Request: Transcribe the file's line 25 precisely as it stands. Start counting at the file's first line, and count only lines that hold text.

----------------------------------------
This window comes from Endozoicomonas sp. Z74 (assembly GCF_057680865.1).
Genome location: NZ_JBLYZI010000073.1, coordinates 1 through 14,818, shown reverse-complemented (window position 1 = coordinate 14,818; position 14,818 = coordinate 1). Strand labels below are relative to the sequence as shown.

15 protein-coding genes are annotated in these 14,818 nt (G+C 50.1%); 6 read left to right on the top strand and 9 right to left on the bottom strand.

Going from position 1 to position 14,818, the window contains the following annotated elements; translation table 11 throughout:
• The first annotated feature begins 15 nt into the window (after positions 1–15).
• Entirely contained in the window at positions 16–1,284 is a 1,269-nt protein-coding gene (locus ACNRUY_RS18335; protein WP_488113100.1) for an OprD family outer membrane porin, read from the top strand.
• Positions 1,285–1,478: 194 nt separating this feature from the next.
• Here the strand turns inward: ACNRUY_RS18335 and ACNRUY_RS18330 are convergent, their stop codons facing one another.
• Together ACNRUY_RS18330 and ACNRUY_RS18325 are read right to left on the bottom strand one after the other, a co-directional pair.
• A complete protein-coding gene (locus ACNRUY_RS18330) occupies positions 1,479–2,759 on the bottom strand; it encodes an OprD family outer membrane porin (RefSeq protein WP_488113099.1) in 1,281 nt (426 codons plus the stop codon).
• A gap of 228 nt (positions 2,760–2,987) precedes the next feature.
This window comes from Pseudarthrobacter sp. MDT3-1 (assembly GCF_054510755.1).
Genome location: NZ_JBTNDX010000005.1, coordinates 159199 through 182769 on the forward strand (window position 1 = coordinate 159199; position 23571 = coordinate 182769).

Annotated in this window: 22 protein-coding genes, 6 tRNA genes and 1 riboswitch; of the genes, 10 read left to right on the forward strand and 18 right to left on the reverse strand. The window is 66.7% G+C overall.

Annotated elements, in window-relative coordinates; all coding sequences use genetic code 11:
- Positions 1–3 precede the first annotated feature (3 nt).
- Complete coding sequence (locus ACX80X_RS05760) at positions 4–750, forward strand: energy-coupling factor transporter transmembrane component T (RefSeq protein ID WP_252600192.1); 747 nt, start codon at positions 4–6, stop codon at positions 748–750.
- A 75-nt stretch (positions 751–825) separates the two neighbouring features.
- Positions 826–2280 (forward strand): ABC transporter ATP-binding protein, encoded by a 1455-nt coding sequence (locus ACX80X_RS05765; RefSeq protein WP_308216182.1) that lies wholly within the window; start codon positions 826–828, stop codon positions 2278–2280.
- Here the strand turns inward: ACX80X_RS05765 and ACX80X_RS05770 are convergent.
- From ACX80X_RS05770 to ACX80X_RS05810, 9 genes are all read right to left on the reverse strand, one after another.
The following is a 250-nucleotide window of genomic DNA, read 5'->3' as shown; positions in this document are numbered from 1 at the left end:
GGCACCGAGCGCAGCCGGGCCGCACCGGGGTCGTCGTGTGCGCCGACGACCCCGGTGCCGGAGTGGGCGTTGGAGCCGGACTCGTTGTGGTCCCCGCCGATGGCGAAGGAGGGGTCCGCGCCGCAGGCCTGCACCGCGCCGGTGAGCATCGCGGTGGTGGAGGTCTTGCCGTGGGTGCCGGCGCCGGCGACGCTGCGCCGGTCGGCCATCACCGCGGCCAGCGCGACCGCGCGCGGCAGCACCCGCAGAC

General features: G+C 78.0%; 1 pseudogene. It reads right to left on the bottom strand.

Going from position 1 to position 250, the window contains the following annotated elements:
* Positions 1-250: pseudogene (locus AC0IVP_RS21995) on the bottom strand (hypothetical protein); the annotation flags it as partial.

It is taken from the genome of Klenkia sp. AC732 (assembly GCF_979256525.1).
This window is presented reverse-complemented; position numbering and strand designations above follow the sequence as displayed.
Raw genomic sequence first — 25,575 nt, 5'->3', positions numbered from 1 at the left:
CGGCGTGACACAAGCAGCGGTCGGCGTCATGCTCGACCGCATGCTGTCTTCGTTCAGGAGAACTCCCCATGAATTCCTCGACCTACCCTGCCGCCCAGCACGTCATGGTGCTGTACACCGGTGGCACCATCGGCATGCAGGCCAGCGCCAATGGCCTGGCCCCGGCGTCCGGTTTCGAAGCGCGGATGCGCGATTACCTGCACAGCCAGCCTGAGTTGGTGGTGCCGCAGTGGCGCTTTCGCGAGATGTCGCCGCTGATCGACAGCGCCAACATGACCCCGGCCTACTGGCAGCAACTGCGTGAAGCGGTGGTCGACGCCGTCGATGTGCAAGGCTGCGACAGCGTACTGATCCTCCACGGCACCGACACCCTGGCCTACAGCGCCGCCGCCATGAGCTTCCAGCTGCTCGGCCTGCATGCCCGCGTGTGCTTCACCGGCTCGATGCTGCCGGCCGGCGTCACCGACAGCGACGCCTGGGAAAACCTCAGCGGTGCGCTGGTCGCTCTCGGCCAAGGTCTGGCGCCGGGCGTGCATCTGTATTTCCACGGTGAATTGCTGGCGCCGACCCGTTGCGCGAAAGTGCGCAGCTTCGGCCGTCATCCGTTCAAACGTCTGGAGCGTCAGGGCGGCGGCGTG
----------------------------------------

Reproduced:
Going from position 1 to position 250, the window contains the following annotated elements: